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9

You will want to be sure that a user's e-mail address is correct if you intend to send mail to it that is either: security-sensitive (eg forgotten password reset token), or recurring/high-quantity, to avoid harassing some other person whose address has been entered. This is typically more about weeding out incorrect addresses that have been entered by ...


8

The risk to the recipient is that there could be anything on there. The biggest risk to you is probably reputational damage, as you are just providing empty USB sticks, not delivering them with sensitive information on. I would be surprised if they could hold you liable for loss of their data - I don't know of any cases thus far where this has happened ...


7

As the person who gives the USB keys, your risk is about reputation and possibly legal retaliation; see @Rory's answer. For who receives the key, risks are higher, in particular because what looks like a conventional USB key may declare itself, at the USB level, to be a keyboard, and begin to automatically "type" things wildly. It has been demonstrated. ...


6

A CSRF attack tries to exploit "the trust that a site has in a user's browser" (so says the Wikipedia page, and it is well said). It is about the server accepting a request from the client, on virtue of the request coming with some authentication characteristic which makes the server believe that it comes from the genuine user (which it does) and under the ...


6

There is not government organization overseeing information security. What we have are sets of standards such as PCI or laws like Sarbanes Oxley and HIPPA. When a company wants to do business with MasterCard or Visa they will (usually) be required to be PCI compliant and have an audit done before they can do business. If your business depends on ...


5

The impact may change if the control put in place alters a potential attacker's abilities should the problem be exploited. A good example of where the impact would change is when the mitigation involves segregating networks. Before the segregation, an exploit on OldCorp Unsupported Legacy Daemon X might lead to someone getting access to the internal ...


5

There is no such control. You could further argue that if such control existed, it would almost certainly fail. Certain industries have their own regulation; for example there's HIPAA for health care, SOX for publicly traded companies, and a whole panoply of regulation for defense and federal contractors. Most of these rules have nothing to do with IT ...


5

What is the implication of verifying it? The referer header: can be spoofed by the client can be completely omitted by the client (notoriously when going through TOR/proxies) is no guarantee that the user actually came from there There referer header is sent as a courtesy from your browser, it is not a HTTP RFC requirement. See here for details on the ...


4

Besides what the Jippie points out, you have no reassurance regarding confidentiality in a Cloud environment. For instance when using Google Docs you allow Google to apply datamining on your documents. MS 360 however promises not do this (according to their license). You have less control about what happens to your documents in a public cloud. However ...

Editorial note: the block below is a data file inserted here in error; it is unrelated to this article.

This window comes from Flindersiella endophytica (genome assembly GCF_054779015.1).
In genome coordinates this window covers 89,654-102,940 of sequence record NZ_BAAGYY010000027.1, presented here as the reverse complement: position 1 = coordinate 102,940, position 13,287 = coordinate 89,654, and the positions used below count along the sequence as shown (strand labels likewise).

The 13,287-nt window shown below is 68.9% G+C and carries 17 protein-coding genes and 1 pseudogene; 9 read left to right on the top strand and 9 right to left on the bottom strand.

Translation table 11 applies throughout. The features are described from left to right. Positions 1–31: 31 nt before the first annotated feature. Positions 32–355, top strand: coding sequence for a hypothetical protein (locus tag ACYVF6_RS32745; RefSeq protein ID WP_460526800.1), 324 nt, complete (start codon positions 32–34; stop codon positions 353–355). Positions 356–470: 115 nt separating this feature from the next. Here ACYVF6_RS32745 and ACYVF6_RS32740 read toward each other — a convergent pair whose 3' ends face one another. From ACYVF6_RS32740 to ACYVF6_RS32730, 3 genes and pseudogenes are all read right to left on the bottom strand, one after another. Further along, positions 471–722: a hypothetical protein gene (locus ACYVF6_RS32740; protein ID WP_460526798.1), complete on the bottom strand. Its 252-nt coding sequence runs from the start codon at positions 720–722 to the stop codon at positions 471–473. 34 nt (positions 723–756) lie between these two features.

4

Beyond the general "don't tell anybody anything" advice, which is entirely true, there are a couple interesting things about process start time from an attacker's point of view. if you manage to crash a process, its start time will be reset. You could use that info to figure out which other attacks were working. some systems have had vulnerabilities where ...


4

Suppose that you have a pseudorandom function with an output of n bits. A good hash function with a given salt ought to behave like a PRF. The general, average structure of a PRF, with regards to repeated application, is to have one big "cycle": if you hash and rehash repeatedly, you will, at some point, enter a cycle and obtain a value which you already ...


4

This sounds like a homework question. The short answer is: there is no authority for IT as a whole, as the FDA for example has legal mandates and the power to punish. There is no agency that has this power over IT or IT Security. There are however laws that apply to security in certain industries like health care or financial services, but that is a fairly ...


4

USB flash drives are an extraordinarily bad promotional item. Because of the frequent malware, most companies now have rules forbidding employees from accepting them, or to destroy them if they already have. Remember that malware comes in many forms on such drives. The latest to appear is where hackers reprogram the firmware on the devices, such that they ...


3

depends on what you mean by "controls" then. given the fact you use a monitoring-system you still will have the impact of a service going down, but you will get noticed very soon and can start recovery. or, if monitoring intelligently, get noticed and act before a service might go down. the sames goes for implemented standby-systems that could take over ...


3

Allow me to preface my answer with this: The real world is not like the movies - it's vastly easier to hide a camera somewhere and point it at your screen, or pick the lock on your door and upload a virus to your laptop, or copy the hard drive than it is to sit in a van down the street and read stray EM waves from your monitor... so if someone wants to spy ...